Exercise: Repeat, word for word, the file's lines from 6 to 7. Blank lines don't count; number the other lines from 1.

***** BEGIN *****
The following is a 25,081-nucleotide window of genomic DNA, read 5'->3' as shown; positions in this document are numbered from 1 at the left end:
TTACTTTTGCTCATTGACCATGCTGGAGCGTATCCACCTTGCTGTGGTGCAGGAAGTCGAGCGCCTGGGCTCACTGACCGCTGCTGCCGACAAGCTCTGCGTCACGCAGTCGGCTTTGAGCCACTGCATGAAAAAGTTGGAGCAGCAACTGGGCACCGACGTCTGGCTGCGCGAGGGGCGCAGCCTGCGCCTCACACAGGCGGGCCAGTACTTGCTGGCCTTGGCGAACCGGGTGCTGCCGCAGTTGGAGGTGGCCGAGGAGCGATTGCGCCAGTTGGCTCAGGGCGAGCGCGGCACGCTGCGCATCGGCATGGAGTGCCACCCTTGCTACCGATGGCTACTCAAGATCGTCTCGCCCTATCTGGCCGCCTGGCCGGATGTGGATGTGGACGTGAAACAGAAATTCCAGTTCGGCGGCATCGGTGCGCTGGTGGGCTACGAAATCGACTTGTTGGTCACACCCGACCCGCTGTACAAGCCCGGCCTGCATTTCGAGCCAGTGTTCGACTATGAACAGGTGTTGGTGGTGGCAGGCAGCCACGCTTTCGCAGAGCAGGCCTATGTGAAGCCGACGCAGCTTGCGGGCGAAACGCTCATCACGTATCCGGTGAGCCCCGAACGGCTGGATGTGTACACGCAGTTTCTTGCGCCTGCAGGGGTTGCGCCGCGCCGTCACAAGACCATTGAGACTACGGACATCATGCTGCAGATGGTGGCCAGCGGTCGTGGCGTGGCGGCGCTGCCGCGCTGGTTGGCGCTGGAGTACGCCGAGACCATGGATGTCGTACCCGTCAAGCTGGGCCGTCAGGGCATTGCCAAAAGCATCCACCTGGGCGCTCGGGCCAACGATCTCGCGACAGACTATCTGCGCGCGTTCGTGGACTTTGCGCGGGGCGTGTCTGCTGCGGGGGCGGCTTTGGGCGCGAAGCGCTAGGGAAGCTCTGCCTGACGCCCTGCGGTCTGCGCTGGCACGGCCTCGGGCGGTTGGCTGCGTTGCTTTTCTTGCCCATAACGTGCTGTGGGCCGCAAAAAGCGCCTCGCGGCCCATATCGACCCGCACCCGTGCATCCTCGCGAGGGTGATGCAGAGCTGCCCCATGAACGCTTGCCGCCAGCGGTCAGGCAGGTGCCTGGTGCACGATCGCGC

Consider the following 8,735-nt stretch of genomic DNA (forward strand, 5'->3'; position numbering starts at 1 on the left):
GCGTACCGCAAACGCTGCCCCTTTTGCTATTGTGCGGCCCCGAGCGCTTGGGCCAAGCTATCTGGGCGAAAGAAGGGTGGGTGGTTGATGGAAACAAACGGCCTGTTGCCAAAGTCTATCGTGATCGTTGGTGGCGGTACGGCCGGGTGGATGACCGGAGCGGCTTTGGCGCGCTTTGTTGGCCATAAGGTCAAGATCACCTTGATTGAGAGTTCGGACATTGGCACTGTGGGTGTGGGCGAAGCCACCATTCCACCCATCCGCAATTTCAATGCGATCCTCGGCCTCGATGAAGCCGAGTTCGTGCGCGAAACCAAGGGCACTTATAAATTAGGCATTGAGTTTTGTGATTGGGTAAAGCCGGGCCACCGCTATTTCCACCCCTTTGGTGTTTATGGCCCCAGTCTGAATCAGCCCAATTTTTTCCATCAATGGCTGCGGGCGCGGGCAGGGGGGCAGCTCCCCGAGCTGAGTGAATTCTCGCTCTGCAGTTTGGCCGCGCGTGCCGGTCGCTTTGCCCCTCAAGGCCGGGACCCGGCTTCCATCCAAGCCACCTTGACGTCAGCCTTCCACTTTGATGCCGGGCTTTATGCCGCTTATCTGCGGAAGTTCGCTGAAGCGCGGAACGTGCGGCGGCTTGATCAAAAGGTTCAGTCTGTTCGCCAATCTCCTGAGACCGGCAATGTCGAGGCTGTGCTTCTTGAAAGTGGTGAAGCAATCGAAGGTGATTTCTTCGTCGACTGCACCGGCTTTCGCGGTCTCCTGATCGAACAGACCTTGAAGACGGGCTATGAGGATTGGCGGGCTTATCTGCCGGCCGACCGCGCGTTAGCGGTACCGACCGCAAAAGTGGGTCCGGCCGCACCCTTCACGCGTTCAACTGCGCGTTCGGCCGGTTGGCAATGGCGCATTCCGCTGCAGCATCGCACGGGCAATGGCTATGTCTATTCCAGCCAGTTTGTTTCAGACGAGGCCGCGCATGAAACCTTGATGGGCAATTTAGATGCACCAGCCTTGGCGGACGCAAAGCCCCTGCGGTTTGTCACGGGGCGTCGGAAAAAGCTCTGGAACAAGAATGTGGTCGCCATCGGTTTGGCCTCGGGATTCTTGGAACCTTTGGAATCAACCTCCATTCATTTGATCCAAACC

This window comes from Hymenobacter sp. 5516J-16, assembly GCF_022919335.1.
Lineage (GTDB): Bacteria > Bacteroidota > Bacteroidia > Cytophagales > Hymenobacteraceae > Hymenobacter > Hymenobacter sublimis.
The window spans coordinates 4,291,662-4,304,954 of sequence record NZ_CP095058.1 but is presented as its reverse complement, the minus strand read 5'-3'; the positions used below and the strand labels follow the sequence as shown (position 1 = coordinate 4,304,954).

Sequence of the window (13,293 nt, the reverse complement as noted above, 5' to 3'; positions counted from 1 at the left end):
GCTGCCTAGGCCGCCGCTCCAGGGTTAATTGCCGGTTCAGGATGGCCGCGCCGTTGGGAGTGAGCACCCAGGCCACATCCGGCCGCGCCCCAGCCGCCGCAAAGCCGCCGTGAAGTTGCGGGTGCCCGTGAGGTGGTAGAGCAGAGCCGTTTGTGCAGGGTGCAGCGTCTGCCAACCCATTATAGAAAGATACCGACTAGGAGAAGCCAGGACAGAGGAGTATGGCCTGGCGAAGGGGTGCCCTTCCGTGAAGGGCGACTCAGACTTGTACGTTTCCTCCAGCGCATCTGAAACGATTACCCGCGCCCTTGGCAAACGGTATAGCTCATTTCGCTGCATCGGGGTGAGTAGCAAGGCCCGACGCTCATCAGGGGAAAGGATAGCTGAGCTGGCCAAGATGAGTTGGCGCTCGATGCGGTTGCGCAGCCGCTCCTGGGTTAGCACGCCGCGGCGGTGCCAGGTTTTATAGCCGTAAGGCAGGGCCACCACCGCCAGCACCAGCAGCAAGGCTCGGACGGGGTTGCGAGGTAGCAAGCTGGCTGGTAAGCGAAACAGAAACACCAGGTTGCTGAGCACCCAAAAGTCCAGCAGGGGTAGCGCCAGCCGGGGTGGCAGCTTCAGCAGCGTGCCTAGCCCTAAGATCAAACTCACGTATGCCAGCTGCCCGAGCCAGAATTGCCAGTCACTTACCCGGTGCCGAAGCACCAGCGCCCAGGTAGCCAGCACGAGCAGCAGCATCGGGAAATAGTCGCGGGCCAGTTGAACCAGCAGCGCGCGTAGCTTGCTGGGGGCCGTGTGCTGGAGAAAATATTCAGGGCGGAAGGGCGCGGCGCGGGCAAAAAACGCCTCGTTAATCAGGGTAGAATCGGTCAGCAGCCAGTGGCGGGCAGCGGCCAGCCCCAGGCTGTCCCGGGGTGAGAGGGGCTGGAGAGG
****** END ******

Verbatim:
Lineage (GTDB): Bacteria > Bacteroidota > Bacteroidia > Cytophagales > Hymenobacteraceae > Hymenobacter > Hymenobacter sublimis.
The window spans coordinates 4,291,662-4,304,954 of sequence record NZ_CP095058.1 but is presented as its reverse complement, the minus strand read 5'-3'; the positions used below and the strand labels follow the sequence as shown (position 1 = coordinate 4,304,954).